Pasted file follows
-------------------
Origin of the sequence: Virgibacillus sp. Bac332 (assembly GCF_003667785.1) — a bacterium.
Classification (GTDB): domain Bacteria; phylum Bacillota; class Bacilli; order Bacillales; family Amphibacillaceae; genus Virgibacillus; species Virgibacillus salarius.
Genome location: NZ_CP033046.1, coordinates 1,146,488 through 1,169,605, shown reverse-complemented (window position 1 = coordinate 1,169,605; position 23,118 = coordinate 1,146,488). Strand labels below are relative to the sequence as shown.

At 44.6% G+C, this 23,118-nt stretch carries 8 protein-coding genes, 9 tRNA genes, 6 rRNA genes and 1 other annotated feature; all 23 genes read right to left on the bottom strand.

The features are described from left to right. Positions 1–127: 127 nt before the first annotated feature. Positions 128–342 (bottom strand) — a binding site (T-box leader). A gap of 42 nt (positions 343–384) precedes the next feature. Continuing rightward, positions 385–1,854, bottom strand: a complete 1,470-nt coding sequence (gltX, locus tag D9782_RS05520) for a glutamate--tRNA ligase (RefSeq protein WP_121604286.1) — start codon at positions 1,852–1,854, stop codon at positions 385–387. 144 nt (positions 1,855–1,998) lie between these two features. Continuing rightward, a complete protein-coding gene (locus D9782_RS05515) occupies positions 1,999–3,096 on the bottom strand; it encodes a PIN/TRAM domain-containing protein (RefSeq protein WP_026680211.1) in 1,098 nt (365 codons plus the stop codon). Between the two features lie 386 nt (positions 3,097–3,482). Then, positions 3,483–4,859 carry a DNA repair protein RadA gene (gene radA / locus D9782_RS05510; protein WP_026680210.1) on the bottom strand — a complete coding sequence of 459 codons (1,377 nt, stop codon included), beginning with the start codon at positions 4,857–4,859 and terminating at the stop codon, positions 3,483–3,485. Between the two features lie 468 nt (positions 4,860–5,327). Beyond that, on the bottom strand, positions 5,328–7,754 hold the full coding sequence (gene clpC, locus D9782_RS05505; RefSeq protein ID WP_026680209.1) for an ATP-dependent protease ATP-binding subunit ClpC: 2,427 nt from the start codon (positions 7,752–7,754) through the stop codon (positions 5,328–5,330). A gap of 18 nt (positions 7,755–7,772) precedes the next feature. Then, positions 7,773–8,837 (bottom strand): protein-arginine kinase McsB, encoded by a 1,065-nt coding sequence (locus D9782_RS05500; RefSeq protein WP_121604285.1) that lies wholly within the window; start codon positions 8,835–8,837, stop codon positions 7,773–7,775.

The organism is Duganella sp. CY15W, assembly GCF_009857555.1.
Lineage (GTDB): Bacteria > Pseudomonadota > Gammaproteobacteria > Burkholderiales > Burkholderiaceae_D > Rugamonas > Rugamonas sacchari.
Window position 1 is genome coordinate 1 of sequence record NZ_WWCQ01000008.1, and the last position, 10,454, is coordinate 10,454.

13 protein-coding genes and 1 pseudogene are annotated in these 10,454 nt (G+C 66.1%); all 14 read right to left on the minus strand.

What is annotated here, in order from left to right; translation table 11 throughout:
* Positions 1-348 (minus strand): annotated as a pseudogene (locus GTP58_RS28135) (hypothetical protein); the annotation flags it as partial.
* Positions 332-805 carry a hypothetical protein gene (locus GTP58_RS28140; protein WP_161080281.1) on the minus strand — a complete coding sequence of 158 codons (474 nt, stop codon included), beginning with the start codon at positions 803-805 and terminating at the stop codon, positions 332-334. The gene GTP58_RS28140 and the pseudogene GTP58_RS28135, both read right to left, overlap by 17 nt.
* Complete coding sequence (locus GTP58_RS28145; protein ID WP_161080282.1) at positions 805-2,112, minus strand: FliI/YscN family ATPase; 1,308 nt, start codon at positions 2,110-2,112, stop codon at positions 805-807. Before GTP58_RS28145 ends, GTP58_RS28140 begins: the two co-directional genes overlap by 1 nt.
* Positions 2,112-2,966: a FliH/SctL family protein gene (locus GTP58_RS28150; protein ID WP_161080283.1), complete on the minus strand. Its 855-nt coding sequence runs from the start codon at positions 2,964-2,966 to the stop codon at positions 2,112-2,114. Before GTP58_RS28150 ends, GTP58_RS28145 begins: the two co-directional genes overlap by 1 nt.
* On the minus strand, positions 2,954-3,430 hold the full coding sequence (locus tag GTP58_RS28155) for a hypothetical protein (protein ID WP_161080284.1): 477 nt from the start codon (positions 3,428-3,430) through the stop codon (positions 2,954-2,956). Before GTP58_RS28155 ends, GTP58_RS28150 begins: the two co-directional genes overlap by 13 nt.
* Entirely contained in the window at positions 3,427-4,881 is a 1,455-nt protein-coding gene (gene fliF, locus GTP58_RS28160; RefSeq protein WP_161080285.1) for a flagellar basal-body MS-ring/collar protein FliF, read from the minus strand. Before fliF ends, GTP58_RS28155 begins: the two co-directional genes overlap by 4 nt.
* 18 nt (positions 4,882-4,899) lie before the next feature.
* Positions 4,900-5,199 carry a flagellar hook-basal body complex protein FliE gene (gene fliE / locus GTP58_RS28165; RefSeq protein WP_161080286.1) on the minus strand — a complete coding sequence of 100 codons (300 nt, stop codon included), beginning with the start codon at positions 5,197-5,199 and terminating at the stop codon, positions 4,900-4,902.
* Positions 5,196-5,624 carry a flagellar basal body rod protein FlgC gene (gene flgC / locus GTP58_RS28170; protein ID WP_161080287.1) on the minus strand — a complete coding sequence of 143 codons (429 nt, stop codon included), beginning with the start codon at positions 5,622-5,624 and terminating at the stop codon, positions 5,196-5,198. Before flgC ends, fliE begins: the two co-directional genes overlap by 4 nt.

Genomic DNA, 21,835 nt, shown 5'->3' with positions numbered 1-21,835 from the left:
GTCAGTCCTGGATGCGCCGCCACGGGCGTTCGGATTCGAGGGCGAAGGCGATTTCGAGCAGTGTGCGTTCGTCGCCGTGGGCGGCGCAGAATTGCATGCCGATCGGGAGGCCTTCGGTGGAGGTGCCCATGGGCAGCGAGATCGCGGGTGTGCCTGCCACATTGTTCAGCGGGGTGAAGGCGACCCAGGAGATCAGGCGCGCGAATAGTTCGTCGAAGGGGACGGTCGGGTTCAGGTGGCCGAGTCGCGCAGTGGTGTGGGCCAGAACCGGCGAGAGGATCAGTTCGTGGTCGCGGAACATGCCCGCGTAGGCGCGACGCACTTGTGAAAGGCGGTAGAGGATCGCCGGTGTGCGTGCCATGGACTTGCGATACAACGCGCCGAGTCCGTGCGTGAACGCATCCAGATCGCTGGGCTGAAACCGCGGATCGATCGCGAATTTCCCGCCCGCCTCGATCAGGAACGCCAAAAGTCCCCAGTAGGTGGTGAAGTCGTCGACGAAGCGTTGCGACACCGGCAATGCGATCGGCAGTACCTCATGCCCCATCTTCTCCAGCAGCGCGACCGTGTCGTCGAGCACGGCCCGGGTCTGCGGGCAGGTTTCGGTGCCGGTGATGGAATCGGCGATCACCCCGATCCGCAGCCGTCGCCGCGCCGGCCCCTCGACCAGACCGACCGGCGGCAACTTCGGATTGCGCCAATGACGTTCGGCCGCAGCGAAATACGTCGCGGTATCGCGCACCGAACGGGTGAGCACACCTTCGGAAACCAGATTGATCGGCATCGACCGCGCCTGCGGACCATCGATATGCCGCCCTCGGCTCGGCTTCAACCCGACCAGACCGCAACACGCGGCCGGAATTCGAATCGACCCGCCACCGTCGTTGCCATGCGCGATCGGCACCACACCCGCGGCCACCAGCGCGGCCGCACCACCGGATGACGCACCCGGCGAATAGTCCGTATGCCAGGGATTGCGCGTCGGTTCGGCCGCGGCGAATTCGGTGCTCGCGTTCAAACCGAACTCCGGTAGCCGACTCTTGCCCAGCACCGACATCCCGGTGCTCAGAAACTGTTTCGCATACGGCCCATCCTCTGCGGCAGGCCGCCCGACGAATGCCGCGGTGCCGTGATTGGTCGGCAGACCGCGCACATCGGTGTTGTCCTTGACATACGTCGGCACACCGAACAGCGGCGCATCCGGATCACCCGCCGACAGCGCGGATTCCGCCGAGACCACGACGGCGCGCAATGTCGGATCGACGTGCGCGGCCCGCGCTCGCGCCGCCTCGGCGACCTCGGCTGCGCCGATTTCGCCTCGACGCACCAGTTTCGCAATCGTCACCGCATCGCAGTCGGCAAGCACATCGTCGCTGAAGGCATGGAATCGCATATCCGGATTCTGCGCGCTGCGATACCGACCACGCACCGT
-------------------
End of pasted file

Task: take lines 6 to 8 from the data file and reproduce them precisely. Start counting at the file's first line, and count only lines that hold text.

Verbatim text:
The organism is Duganella sp. CY15W, assembly GCF_009857555.1.
Lineage (GTDB): Bacteria > Pseudomonadota > Gammaproteobacteria > Burkholderiales > Burkholderiaceae_D > Rugamonas > Rugamonas sacchari.
Window position 1 is genome coordinate 1 of sequence record NZ_WWCQ01000008.1, and the last position, 10,454, is coordinate 10,454.